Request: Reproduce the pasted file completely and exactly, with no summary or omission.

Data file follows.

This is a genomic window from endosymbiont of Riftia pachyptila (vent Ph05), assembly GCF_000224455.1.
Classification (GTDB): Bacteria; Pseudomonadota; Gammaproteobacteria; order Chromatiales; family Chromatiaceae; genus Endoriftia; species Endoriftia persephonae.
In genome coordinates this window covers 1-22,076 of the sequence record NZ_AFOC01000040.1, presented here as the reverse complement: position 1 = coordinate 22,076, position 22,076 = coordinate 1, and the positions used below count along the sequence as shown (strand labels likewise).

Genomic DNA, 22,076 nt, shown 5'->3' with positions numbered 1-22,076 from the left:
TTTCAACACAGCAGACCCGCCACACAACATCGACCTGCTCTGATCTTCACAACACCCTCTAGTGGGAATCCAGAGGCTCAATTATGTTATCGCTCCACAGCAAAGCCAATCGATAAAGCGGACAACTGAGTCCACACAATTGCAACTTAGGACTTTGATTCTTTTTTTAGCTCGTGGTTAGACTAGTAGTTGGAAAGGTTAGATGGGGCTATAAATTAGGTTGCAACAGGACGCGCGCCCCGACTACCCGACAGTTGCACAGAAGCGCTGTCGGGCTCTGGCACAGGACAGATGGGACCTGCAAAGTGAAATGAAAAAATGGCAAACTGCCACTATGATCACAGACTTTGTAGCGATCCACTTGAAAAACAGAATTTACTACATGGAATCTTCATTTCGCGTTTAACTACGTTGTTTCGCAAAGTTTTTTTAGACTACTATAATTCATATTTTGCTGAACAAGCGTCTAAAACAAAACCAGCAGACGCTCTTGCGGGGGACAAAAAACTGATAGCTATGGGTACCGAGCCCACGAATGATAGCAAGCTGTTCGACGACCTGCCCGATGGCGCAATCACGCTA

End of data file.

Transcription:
This is a genomic window from endosymbiont of Riftia pachyptila (vent Ph05), assembly GCF_000224455.1.
Classification (GTDB): Bacteria; Pseudomonadota; Gammaproteobacteria; order Chromatiales; family Chromatiaceae; genus Endoriftia; species Endoriftia persephonae.
In genome coordinates this window covers 1-22,076 of the sequence record NZ_AFOC01000040.1, presented here as the reverse complement: position 1 = coordinate 22,076, position 22,076 = coordinate 1, and the positions used below count along the sequence as shown (strand labels likewise).

Genomic DNA, 22,076 nt, shown 5'->3' with positions numbered 1-22,076 from the left:
TTTCAACACAGCAGACCCGCCACACAACATCGACCTGCTCTGATCTTCACAACACCCTCTAGTGGGAATCCAGAGGCTCAATTATGTTATCGCTCCACAGCAAAGCCAATCGATAAAGCGGACAACTGAGTCCACACAATTGCAACTTAGGACTTTGATTCTTTTTTTAGCTCGTGGTTAGACTAGTAGTTGGAAAGGTTAGATGGGGCTATAAATTAGGTTGCAACAGGACGCGCGCCCCGACTACCCGACAGTTGCACAGAAGCGCTGTCGGGCTCTGGCACAGGACAGATGGGACCTGCAAAGTGAAATGAAAAAATGGCAAACTGCCACTATGATCACAGACTTTGTAGCGATCCACTTGAAAAACAGAATTTACTACATGGAATCTTCATTTCGCGTTTAACTACGTTGTTTCGCAAAGTTTTTTTAGACTACTATAATTCATATTTTGCTGAACAAGCGTCTAAAACAAAACCAGCAGACGCTCTTGCGGGGGACAAAAAACTGATAGCTATGGGTACCGAGCCCACGAATGATAGCAAGCTGTTCGACGACCTGCCCGATGGCGCAATCACGCTA